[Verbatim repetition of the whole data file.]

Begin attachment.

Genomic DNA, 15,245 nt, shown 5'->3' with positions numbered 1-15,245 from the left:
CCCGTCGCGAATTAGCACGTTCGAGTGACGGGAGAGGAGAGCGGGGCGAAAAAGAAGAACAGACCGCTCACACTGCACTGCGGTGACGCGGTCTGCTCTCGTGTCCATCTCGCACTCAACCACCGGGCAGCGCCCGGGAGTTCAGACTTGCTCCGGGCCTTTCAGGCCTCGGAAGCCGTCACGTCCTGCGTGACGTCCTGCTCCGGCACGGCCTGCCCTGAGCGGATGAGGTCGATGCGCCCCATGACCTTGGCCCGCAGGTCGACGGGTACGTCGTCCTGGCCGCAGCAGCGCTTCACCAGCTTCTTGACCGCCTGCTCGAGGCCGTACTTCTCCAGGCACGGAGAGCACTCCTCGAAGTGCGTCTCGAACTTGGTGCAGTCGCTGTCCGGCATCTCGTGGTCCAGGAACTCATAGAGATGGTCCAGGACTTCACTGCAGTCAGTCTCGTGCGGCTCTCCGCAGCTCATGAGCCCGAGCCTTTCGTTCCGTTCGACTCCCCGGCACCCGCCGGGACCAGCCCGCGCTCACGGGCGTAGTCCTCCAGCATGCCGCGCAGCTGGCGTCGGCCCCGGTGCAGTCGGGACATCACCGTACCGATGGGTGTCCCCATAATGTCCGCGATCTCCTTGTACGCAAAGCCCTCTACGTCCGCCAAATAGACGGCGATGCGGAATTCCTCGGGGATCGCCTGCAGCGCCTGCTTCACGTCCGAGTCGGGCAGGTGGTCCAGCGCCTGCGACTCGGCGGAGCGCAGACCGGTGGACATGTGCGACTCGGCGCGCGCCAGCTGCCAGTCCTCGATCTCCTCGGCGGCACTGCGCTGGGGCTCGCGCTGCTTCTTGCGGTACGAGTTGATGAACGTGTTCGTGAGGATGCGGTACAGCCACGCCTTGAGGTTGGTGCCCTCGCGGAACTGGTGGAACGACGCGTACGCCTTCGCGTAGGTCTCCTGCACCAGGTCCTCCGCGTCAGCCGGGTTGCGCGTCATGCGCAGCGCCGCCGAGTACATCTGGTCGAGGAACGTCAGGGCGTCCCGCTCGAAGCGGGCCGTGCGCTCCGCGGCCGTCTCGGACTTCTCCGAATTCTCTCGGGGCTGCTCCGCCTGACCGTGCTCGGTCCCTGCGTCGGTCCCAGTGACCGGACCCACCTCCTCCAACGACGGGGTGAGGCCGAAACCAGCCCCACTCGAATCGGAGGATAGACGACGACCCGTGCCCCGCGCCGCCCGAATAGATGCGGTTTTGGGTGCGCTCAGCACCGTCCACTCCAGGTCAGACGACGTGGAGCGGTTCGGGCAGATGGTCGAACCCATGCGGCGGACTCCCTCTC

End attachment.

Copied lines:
Genomic DNA, 15,245 nt, shown 5'->3' with positions numbered 1-15,245 from the left:
CCCGTCGCGAATTAGCACGTTCGAGTGACGGGAGAGGAGAGCGGGGCGAAAAAGAAGAACAGACCGCTCACACTGCACTGCGGTGACGCGGTCTGCTCTCGTGTCCATCTCGCACTCAACCACCGGGCAGCGCCCGGGAGTTCAGACTTGCTCCGGGCCTTTCAGGCCTCGGAAGCCGTCACGTCCTGCGTGACGTCCTGCTCCGGCACGGCCTGCCCTGAGCGGATGAGGTCGATGCGCCCCATGACCTTGGCCCGCAGGTCGACGGGTACGTCGTCCTGGCCGCAGCAGCGCTTCACCAGCTTCTTGACCGCCTGCTCGAGGCCGTACTTCTCCAGGCACGGAGAGCACTCCTCGAAGTGCGTCTCGAACTTGGTGCAGTCGCTGTCCGGCATCTCGTGGTCCAGGAACTCATAGAGATGGTCCAGGACTTCACTGCAGTCAGTCTCGTGCGGCTCTCCGCAGCTCATGAGCCCGAGCCTTTCGTTCCGTTCGACTCCCCGGCACCCGCCGGGACCAGCCCGCGCTCACGGGCGTAGTCCTCCAGCATGCCGCGCAGCTGGCGTCGGCCCCGGTGCAGTCGGGACATCACCGTACCGATGGGTGTCCCCATAATGTCCGCGATCTCCTTGTACGCAAAGCCCTCTACGTCCGCCAAATAGACGGCGATGCGGAATTCCTCGGGGATCGCCTGCAGCGCCTGCTTCACGTCCGAGTCGGGCAGGTGGTCCAGCGCCTGCGACTCGGCGGAGCGCAGACCGGTGGACATGTGCGACTCGGCGCGCGCCAGCTGCCAGTCCTCGATCTCCTCGGCGGCACTGCGCTGGGGCTCGCGCTGCTTCTTGCGGTACGAGTTGATGAACGTGTTCGTGAGGATGCGGTACAGCCACGCCTTGAGGTTGGTGCCCTCGCGGAACTGGTGGAACGACGCGTACGCCTTCGCGTAGGTCTCCTGCACCAGGTCCTCCGCGTCAGCCGGGTTGCGCGTCATGCGCAGCGCCGCCGAGTACATCTGGTCGAGGAACGTCAGGGCGTCCCGCTCGAAGCGGGCCGTGCGCTCCGCGGCCGTCTCGGACTTCTCCGAATTCTCTCGGGGCTGCTCCGCCTGACCGTGCTCGGTCCCTGCGTCGGTCCCAGTGACCGGACCCACCTCCTCCAACGACGGGGTGAGGCCGAAACCAGCCCCACTCGAATCGGAGGATAGACGACGACCCGTGCCCCGCGCCGCCCGAATAGATGCGGTTTTGGGTGCGCTCAGCACCGTCCACTCCAGGTCAGACGACGTGGAGCGGTTCGGGCAGATGGTCGAACCCATGCGGCGGACTCCCTCTC